Directed By Ron Howard
Imagine Entertainment et al.
Che Parts 1 and 2
Directed By Steven Soderbergh
Telecinco Cinema, et al.
Fun? Yes, but not quite with either former President Richard Milhous Nixon or Marxist revolutionary icon Ernesto “Che” Guevara in the two current movies carrying their names. Both films, however, are well worth seeing.
Frost/Nixon is lots of fun — just not with the former president, who’s nowhere in evidence. There is a man called Richard Nixon (played by distinguished stage and screen veteran Frank Langella), and British television personality and talk-show host David Frost (Michael Sheen) is trying to revive his flagging career by securing an interview with the former president three years after he resigned under a cloud of impeachment.
The real Frost did indeed interview the real Nixon, but Frost/Nixon has less to do with history than with Hollywood. It’s a David-and-Goliath tale in the best movie tradition, dressed in the clothes and names of real people. Richard Nixon may have been the most charmless politician in U.S. history — and as fine an actor as Langella is, he can’t quite turn off the charisma. He makes Nixon more attractive than he was, while the screenplay makes him rather more ethical, and both Sheen and the screenplay portray Frost as an intellectual, moral and political lightweight. Instead of being a villain, Langella’s Nixon becomes Frost’s worthy opponent, a doomed but almost noble figure with little in common with the man he’s portraying.
See it anyway — if you can ignore the inaccuracies, it’s a crackling good story of the search for truth vs. the business of entertainment, with fine performances by Kevin Bacon, Sam Rockwell and Oliver Platt as, respectively, Nixon aide Jack Brennan and Frost colleagues James Reston Jr. and Bob Zelnick.
No one will ever describe Che as a crackling good story. Drawn from Guevara’s own works, Steven Soderbergh’s reverent, two-part, four-hourplus account of Guevara’s major role in the Cuban revolution and his doomed attempt to replicate that revolution in Bolivia is documentary in tone and glacial in pace.
Part 1, based on Reminiscences of the Cuban Revolutionary War, begins with the fateful 1955 Mexico City meeting between Fidel Castro (Demian Bechir) and the young Argentine doctor Ernesto Guevara (Benicio Del Toro) (known as “Che” for his habit of calling almost everyone by that Argentine equivalent of “dude”). Castro was seeking support for his July 26 Movement to oust Cuban dictator Fulgencio Batista; Guevara was seeking a home for his revolutionary dreams. The next year they sailed with 80 troops to Cuba, where they launched a military campaign in the Sierra Maestra mountains. Most of Part 1 relates that campaign, including the strategic coups that led to Guevara’s promotion to comandante and culminating in the revolutionary forces’ decisive 1958 victory at the eastern Cuban city of Santa Clara.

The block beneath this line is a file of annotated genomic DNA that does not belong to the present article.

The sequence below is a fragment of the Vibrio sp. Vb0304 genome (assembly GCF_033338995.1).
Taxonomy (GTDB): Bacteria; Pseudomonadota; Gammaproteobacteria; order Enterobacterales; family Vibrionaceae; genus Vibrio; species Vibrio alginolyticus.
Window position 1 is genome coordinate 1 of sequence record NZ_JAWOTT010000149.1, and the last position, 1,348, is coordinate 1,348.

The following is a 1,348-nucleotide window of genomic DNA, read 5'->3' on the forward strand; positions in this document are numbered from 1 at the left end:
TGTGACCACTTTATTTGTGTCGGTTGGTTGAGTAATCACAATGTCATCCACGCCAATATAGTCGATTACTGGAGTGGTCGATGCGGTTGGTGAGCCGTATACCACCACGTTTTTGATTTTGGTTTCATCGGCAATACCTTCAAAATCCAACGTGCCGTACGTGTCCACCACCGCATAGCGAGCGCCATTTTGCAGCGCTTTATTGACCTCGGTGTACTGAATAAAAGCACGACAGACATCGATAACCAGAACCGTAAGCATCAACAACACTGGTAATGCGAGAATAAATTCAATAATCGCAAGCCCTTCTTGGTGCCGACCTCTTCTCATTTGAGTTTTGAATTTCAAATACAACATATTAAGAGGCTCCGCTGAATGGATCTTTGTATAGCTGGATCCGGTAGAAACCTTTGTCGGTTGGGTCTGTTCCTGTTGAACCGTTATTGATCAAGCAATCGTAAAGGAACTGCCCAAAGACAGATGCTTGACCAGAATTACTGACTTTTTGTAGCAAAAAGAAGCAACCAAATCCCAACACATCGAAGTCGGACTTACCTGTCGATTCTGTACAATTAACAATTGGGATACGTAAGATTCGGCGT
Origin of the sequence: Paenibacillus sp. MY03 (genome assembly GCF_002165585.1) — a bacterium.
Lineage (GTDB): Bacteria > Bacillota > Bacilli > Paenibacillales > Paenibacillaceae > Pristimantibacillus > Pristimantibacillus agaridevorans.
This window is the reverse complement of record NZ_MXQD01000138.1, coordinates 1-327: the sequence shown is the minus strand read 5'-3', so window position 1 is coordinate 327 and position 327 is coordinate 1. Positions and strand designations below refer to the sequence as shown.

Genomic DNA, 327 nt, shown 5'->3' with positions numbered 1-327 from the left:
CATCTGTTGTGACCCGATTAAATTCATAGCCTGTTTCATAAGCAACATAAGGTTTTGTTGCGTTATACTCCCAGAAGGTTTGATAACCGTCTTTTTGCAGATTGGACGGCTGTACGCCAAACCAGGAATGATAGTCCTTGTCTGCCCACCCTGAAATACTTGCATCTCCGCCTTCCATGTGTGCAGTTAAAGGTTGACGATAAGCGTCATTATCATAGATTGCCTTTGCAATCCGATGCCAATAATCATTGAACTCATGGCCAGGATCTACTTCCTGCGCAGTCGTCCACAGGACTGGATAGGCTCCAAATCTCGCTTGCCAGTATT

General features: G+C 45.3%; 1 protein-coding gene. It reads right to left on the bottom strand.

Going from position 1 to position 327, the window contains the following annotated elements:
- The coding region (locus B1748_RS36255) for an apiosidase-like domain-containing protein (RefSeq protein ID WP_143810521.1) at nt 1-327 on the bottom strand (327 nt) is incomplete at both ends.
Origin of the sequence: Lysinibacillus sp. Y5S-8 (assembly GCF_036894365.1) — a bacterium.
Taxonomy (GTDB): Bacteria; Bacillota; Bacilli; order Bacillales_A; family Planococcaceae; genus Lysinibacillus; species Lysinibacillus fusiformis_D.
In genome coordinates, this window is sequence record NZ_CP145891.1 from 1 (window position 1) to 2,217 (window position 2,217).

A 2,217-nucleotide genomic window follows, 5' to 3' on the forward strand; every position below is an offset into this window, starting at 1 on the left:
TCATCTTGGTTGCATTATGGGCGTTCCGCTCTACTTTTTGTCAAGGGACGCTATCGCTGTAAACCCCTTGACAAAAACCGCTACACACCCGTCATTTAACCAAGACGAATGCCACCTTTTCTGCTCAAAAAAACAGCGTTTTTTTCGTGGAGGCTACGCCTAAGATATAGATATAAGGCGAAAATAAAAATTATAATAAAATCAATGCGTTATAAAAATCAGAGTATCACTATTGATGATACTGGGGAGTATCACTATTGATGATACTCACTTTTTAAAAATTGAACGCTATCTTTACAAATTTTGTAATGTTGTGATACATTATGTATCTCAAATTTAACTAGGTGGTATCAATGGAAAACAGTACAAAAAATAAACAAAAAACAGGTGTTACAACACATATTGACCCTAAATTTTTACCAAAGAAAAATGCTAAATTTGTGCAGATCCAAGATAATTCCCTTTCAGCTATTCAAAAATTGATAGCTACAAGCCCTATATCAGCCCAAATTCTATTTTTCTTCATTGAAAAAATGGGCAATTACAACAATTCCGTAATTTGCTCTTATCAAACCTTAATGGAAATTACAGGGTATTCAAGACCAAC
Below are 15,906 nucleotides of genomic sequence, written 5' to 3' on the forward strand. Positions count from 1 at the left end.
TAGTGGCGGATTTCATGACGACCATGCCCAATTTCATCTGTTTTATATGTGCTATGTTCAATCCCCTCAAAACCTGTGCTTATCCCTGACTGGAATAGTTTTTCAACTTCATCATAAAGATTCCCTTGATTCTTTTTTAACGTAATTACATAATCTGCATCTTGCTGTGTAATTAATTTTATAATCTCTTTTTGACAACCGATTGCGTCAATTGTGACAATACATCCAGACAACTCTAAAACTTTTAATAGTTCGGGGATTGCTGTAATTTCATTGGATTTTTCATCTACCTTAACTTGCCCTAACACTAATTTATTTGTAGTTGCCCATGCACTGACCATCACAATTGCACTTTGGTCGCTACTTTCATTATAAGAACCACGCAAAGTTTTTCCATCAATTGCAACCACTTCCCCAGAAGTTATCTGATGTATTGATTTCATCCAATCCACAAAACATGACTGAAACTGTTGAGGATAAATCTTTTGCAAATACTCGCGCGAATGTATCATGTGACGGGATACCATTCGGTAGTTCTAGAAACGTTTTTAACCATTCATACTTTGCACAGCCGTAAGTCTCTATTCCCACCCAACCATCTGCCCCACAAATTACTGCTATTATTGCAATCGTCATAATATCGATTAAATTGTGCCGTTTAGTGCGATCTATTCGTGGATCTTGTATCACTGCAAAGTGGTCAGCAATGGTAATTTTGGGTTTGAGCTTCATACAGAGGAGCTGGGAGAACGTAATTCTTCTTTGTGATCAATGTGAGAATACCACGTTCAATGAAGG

Part 2 skips ahead to 1964 and a series of pro-Cuban speeches Guevara made in New York City, after which he essentially disappeared from public view. He had in fact gone to the Congo to support guerrillas there — an episode omitted from the movie — but left Africa and traveled clandestinely to Bolivia to help bring about a Cuban- style revolution there. Bolivia was not Cuba, however — for one thing, the Bolivian left failed to support Guevara’s campaign, and, perhaps more disastrously, the CIA was present in force to prevent revolution. The campaign failed, and in October 1967 Guevara was captured by CIA and Bolivian Army forces and executed by the Bolivians. Guevara told that story in his posthumously published Bolivian Diary, on which Soderbergh based Part 2.
More historically accurate than Frost/Nixon by an order of magnitude, Che nevertheless contains several serious omissions. The film focuses almost entirely on Che the soldier and military strategist at the expense of Che the revolutionary theorist and intellectual. Also, perhaps because of Soderbergh’s uncritical reliance on Che’s own works (and despite Del Toro’s intense performance and almost non-stop on-screen presence), Che the character remains elusive, more monumental than human. By ending the Cuban narrative in 1959, Soderbergh avoids confronting Che’s role in the campaign of “revolutionary justice” that followed, dealing out death sentences to scores (if not hundreds) of Batista followers and counter-revolutionaries. The movie also hints at Guevara’s reputation as a fierce disciplinarian in the field but skirts any explicit depiction of it.
All in all, Che is a better history of two revolutionary efforts than of one man at their center, but certainly valuable for all those who never learned that history, or enjoy reliving at least the victorious parts of it. Frost/Nixon isn’t history at all, but not a bad afternoon at the movies.